The Frontstretch: Tech Talk: Shane Wilson Sets Up Short Track Racing From All Sides by Mike Neff -- Thursday April 4, 2013

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Shane Wilson has been crew chiefing in the NASCAR national touring series for the last 12 years. He’s prepared cars in all three divisions and has 24 victories to his credit during that span, working with such well-known names as Kevin Harvick and Clint Bowyer. This season, he has been reunited with Brendan Gaughan, whom he started his national crew chief career with in 2001, and is back in the Truck Series. Frontstretch caught up with Wilson and spoke to him about the time off, preparing for Martinsville and keeping cool on NASCAR’s shortest track.

Mike Neff: It’s been about six weeks since you started off the season at Daytona. What have you been doing since that first race?

Shane Wilson: We’ve been wanting to get back to racing since we didn’t have a very good Daytona. We’ve been doing a lot of stuff. We’ve been building trucks getting our fleet prepared for the year. We get two test sessions this season to use at our discretion. We used one and went to Texas for a two-day test. We also did some testing at local short tracks to prepare for our trip to Martinsville. So we’ve been keeping busy.

Neff: What unique challenges does Martinsville present to the teams as they head there?

Wilson: I don’t know that I’d call them challenges, but there are things that we can learn as we look at past races there. Fortunately, as a company, we have a lot of confidence because we won the race there last spring with Kevin Harvick scoring the win in the No. 2 truck. That gives us a better baseline than some of the teams. However, the tire is changing for this year so that changes a lot of things, and the track pavement is a year older so we’ll just go there with a plan and good brakes. From there, we’ll try and anticipate what we’ll need to do for strategy and then adapt as the different changes come our way throughout the day.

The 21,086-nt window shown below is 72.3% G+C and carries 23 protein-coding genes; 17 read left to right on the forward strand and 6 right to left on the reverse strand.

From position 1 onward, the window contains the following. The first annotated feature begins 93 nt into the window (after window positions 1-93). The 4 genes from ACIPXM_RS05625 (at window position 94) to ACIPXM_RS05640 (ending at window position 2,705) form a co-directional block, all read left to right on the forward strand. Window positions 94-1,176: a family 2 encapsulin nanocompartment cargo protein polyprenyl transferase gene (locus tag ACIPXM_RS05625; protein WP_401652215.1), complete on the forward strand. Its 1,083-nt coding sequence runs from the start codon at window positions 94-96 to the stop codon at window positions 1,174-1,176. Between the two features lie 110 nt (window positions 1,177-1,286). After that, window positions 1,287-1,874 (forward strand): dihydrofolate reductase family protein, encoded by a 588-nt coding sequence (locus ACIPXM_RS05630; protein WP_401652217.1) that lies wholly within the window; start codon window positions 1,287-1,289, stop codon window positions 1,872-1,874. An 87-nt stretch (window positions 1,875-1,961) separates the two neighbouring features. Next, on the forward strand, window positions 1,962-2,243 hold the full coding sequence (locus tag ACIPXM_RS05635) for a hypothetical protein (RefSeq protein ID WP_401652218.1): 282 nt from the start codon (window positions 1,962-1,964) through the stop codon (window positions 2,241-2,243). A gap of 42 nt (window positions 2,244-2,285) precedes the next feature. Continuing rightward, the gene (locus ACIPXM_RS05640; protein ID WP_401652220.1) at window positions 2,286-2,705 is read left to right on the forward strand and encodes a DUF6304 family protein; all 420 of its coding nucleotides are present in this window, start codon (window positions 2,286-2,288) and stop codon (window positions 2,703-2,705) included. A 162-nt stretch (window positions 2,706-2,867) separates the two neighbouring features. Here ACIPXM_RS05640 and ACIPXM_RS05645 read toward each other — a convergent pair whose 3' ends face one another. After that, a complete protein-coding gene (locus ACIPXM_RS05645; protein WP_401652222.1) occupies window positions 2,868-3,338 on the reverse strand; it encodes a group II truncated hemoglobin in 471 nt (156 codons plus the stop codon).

That’s the biggest thing about Martinsville; you have to have good brakes and take care of your stuff. Then, it is all about hitting the balance for the race. There will be 10-15 guys there that are capable of winning. The team that hits their balance right will win the race. You have to be very good with old tires and low fuel, so that is what we’ll be working on the whole weekend.

Neff: I’m curious in comparing a truck to a car at Martinsville. People say aero doesn’t come into play at Martinsville but, if you’re doing 90 mph in your car, if you stick your hand out the window you can feel the downforce that can be created so I’m sure there is some downforce that comes into play at Martinsville. Does the shape of the truck, with the fact that it is bigger and boxier with a more vertical front windshield, help in slowing it down when you get off of the gas at the end of the straight?

Wilson: It absolutely does. The brakes for the Truck race aren’t really a concern. As long as you don’t totally abuse them so that the back or front gets too hot and boils the fluid… which causes pedal fade. The brakes are so good that you can make lap time by really abusing the brakes but, if you do it too long, you’re going to get bitten. You can’t abuse them for 250 laps. Nowadays, you can abuse the brakes but the tires can’t take the heat and will fail. You’ll see some tire failure in the Truck Series with fewer laps than many of the Cup series races. You abuse the brakes, they’ll generate heat, which is an obvious enemy of the Radial tires these days.

Mike Neff: Does NASCAR give you fewer ducts to cool the brakes on a Truck?

Wilson: It is relatively the same. It is a little more challenging for the Truck just because the overhang on the nose is a little bit shorter. All in all, it is the same stuff. Things are a little different for Trucks. The ducts are different on a car, and the hoses are a little shorter but most of it is the same stuff that gearheads like.